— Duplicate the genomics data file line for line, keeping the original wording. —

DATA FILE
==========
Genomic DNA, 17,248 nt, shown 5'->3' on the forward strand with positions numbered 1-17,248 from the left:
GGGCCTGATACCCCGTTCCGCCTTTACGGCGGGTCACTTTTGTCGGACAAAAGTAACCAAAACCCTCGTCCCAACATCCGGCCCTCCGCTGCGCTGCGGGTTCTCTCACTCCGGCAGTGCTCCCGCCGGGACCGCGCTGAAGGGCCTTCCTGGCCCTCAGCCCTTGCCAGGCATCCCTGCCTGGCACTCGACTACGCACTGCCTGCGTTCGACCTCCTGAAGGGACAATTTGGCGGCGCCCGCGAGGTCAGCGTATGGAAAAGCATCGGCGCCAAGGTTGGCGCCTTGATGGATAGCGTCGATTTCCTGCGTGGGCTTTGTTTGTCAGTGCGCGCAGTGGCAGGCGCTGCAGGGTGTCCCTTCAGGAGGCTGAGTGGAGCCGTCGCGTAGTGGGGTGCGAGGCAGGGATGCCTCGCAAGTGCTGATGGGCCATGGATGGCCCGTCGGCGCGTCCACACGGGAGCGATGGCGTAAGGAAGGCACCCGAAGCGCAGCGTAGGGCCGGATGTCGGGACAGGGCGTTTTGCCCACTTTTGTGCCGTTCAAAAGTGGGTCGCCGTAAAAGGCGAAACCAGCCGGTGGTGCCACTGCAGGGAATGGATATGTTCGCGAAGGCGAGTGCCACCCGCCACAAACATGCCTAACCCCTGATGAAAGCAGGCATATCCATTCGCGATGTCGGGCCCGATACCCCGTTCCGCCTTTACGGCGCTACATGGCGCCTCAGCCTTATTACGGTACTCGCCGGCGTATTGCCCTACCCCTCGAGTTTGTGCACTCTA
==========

Genomic DNA, 17,248 nt, shown 5'->3' on the forward strand with positions numbered 1-17,248 from the left:
GGGCCTGATACCCCGTTCCGCCTTTACGGCGGGTCACTTTTGTCGGACAAAAGTAACCAAAACCCTCGTCCCAACATCCGGCCCTCCGCTGCGCTGCGGGTTCTCTCACTCCGGCAGTGCTCCCGCCGGGACCGCGCTGAAGGGCCTTCCTGGCCCTCAGCCCTTGCCAGGCATCCCTGCCTGGCACTCGACTACGCACTGCCTGCGTTCGACCTCCTGAAGGGACAATTTGGCGGCGCCCGCGAGGTCAGCGTATGGAAAAGCATCGGCGCCAAGGTTGGCGCCTTGATGGATAGCGTCGATTTCCTGCGTGGGCTTTGTTTGTCAGTGCGCGCAGTGGCAGGCGCTGCAGGGTGTCCCTTCAGGAGGCTGAGTGGAGCCGTCGCGTAGTGGGGTGCGAGGCAGGGATGCCTCGCAAGTGCTGATGGGCCATGGATGGCCCGTCGGCGCGTCCACACGGGAGCGATGGCGTAAGGAAGGCACCCGAAGCGCAGCGTAGGGCCGGATGTCGGGACAGGGCGTTTTGCCCACTTTTGTGCCGTTCAAAAGTGGGTCGCCGTAAAAGGCGAAACCAGCCGGTGGTGCCACTGCAGGGAATGGATATGTTCGCGAAGGCGAGTGCCACCCGCCACAAACATGCCTAACCCCTGATGAAAGCAGGCATATCCATTCGCGATGTCGGGCCCGATACCCCGTTCCGCCTTTACGGCGCTACATGGCGCCTCAGCCTTATTACGGTACTCGCCGGCGTATTGCCCTACCCCTCGAGTTTGTGCACTCTA